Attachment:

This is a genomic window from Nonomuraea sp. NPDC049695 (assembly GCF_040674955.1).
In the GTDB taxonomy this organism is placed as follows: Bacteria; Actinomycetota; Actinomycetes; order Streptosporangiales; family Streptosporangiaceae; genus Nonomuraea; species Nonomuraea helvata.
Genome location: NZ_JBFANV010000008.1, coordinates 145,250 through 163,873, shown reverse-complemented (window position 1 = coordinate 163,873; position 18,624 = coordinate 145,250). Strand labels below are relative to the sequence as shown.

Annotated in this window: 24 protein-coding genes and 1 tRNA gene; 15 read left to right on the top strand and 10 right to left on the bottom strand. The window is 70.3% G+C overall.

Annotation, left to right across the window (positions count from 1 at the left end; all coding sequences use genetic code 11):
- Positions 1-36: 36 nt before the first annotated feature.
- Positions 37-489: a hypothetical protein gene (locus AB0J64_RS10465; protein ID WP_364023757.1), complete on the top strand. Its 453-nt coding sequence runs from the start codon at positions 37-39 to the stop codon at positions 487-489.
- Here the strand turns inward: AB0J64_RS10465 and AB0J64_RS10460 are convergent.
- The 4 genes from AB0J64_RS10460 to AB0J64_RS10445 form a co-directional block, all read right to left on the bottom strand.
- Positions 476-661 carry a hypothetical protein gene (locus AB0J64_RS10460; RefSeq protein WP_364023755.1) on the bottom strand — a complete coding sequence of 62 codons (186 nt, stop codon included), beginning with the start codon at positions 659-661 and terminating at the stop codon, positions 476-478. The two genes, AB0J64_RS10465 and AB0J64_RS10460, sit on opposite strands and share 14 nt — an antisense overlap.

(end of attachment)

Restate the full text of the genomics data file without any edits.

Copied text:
This is a genomic window from Nonomuraea sp. NPDC049695 (assembly GCF_040674955.1).
In the GTDB taxonomy this organism is placed as follows: Bacteria; Actinomycetota; Actinomycetes; order Streptosporangiales; family Streptosporangiaceae; genus Nonomuraea; species Nonomuraea helvata.
Genome location: NZ_JBFANV010000008.1, coordinates 145,250 through 163,873, shown reverse-complemented (window position 1 = coordinate 163,873; position 18,624 = coordinate 145,250). Strand labels below are relative to the sequence as shown.

Annotated in this window: 24 protein-coding genes and 1 tRNA gene; 15 read left to right on the top strand and 10 right to left on the bottom strand. The window is 70.3% G+C overall.

Annotation, left to right across the window (positions count from 1 at the left end; all coding sequences use genetic code 11):
- Positions 1-36: 36 nt before the first annotated feature.
- Positions 37-489: a hypothetical protein gene (locus AB0J64_RS10465; protein ID WP_364023757.1), complete on the top strand. Its 453-nt coding sequence runs from the start codon at positions 37-39 to the stop codon at positions 487-489.
- Here the strand turns inward: AB0J64_RS10465 and AB0J64_RS10460 are convergent.
- The 4 genes from AB0J64_RS10460 to AB0J64_RS10445 form a co-directional block, all read right to left on the bottom strand.
- Positions 476-661 carry a hypothetical protein gene (locus AB0J64_RS10460; RefSeq protein WP_364023755.1) on the bottom strand — a complete coding sequence of 62 codons (186 nt, stop codon included), beginning with the start codon at positions 659-661 and terminating at the stop codon, positions 476-478. The two genes, AB0J64_RS10465 and AB0J64_RS10460, sit on opposite strands and share 14 nt — an antisense overlap.